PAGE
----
The contract covers the construction of 19 steel-hulled boats, including an option for two additional vessels, valued at $280 million, along with sustainment support for an initial seven-year period worth about $24 million.
Austal said in a statement that it intends to bid for further sustainment support work over the service life of the class, which is estimated to be 30 years, that is expected to be awarded both during and beyond the first seven years.
The total value of support and sustainment including deep maintenance in Cairns is estimated at more than $400 million, according to Minister for Defence Senator Marise Payne.
The company will start design work immediately; construction work is anticipated to begin in the second half of 2017, with the first delivery scheduled for the fourth quarter of 2018 and work expected to run through to 2023.
“Austal has been directed to source steel from Australian manufacturers and to provide assurance that the steel has indeed been manufactured in Australia,” a Defence spokesperson told Australian Defence Business Review on May 9.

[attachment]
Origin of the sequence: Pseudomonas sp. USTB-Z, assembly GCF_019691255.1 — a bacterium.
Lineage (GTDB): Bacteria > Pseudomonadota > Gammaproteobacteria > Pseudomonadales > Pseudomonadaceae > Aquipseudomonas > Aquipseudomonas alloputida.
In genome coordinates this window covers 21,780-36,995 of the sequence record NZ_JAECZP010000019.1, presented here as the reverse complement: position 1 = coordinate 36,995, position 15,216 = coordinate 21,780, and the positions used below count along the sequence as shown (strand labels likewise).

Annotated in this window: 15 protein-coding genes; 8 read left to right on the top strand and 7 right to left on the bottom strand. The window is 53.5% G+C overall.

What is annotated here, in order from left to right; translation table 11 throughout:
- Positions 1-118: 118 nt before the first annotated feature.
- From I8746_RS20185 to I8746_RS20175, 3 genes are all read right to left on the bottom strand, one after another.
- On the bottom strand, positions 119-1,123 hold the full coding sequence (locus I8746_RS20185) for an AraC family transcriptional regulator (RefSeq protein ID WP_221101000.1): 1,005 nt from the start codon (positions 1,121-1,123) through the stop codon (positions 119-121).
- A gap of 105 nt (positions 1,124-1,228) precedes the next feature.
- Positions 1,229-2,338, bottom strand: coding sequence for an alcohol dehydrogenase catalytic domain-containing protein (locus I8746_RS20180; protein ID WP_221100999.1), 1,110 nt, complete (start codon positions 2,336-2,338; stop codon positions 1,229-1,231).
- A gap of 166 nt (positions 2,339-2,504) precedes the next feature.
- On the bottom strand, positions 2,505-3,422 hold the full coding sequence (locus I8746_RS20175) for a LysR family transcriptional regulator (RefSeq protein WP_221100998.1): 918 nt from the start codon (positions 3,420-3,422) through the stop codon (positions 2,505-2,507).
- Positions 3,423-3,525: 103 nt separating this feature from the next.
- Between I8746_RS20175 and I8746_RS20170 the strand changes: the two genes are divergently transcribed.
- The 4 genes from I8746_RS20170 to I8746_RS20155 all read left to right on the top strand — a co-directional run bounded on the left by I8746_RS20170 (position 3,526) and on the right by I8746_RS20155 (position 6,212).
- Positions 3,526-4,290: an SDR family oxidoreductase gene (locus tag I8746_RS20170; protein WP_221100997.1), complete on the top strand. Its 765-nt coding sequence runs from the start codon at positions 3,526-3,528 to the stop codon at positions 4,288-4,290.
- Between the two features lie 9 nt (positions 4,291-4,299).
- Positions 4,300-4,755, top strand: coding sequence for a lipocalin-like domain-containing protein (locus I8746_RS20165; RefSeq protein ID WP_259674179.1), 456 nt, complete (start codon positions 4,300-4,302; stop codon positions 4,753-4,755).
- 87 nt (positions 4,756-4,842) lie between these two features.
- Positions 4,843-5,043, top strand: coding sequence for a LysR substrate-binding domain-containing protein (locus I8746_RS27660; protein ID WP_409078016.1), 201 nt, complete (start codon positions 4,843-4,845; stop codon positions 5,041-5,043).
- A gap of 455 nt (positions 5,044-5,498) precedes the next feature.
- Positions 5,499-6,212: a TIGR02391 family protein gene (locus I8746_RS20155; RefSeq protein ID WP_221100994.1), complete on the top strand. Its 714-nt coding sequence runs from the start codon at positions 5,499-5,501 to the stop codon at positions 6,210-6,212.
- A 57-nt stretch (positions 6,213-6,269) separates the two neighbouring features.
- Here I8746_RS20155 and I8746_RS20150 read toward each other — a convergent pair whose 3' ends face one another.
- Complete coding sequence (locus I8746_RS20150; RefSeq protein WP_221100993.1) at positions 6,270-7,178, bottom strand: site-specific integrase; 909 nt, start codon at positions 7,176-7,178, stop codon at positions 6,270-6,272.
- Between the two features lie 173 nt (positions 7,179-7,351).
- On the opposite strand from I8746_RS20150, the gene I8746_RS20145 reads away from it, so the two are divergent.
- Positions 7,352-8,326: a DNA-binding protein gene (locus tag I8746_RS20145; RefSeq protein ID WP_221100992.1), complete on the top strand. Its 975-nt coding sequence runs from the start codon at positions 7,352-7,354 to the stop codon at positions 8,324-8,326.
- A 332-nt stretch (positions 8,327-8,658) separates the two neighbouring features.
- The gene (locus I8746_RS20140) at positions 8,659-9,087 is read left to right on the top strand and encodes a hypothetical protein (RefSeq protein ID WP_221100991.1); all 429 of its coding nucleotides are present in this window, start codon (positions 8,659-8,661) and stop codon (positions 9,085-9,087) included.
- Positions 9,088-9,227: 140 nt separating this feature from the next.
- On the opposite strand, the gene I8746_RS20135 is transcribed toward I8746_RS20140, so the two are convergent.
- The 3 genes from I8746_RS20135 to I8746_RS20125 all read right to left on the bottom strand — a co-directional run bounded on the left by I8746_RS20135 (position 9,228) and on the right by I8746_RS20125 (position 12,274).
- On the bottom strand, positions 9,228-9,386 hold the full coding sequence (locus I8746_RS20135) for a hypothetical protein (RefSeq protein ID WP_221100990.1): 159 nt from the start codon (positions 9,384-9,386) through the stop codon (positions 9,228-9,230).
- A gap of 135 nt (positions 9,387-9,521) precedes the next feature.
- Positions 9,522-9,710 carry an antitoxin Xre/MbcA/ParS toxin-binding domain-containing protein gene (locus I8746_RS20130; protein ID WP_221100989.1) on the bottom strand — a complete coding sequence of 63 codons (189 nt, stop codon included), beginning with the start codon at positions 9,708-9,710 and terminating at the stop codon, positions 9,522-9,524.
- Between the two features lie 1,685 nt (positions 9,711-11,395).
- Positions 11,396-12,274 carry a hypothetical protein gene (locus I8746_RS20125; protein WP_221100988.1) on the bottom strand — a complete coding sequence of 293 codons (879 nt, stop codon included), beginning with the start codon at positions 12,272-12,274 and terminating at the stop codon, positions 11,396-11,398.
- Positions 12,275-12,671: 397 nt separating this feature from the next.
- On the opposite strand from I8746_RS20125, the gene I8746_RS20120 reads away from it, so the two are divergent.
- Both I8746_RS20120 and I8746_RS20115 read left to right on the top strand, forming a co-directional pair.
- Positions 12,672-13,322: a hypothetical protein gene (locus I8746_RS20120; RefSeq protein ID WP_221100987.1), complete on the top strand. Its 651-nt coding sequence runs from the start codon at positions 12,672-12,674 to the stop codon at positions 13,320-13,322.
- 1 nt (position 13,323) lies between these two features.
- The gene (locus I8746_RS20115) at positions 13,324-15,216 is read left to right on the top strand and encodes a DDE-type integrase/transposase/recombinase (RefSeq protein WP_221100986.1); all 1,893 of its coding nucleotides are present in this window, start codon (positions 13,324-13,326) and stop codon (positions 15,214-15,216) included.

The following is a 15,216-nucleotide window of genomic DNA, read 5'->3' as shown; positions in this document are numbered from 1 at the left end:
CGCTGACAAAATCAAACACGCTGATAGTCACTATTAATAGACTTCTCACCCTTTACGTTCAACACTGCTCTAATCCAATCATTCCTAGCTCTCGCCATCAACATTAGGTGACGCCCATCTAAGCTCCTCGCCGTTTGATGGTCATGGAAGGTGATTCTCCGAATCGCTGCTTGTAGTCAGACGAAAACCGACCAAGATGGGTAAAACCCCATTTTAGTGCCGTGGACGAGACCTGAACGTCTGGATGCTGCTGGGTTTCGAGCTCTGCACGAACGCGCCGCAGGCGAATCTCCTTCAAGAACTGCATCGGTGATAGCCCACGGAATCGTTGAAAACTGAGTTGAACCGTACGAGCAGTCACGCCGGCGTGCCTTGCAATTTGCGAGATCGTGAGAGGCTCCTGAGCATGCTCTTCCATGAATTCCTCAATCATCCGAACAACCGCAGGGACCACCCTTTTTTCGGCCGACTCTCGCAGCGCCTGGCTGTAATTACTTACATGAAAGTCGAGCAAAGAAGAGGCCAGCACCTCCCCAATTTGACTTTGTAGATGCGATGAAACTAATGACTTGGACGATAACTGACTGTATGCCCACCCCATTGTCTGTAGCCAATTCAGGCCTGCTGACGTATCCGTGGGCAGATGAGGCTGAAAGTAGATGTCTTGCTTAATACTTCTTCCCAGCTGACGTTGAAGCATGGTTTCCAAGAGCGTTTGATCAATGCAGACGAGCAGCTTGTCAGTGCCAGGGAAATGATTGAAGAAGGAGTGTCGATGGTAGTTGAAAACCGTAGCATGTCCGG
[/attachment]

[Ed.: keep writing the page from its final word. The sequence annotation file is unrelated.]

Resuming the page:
The 39.5m boats will be constructed at Austal’s shipyard in Henderson, Western Australia, securing approximately 120 direct jobs; in addition, support work will be undertaken at the company’s existing contracted facility in Cairns.
“Austal has consistently proven its credentials as an efficient prime contractor and shipbuilder of quality aluminium vessels, and we look forward to translating that expertise into the design and construction of steel-hulled vessels,” said Austal chief executive officer David Singleton.
“Given our extensive facilities at Henderson we will need to make only minor investments in training and equipment to support construction of steel vessels of this size. Importantly, by expanding into steel we will further enhance the shipyard as we position Austal to bid and win additional domestic defence shipbuilding contracts.”
Austal had been named as the preferred tenderer on April 18.
“Construction of the Pacific Patrol Boats…extends Austal’s shipbuilding capability into steel-hulled vessels, which will be important for the future construction of Offshore Patrol Vessels,” Singleton said at the time.
However, Defence stated that there is no link between the Pacific Patrol Boat Replacement project and the Offshore Patrol Vessels.
“Defence is not using the Pacific Patrol Boat as a bridge to the Offshore Patrol Vessel; no build partner has been chosen for the Offshore Patrol Vessel,” the spokesperson for Defence said.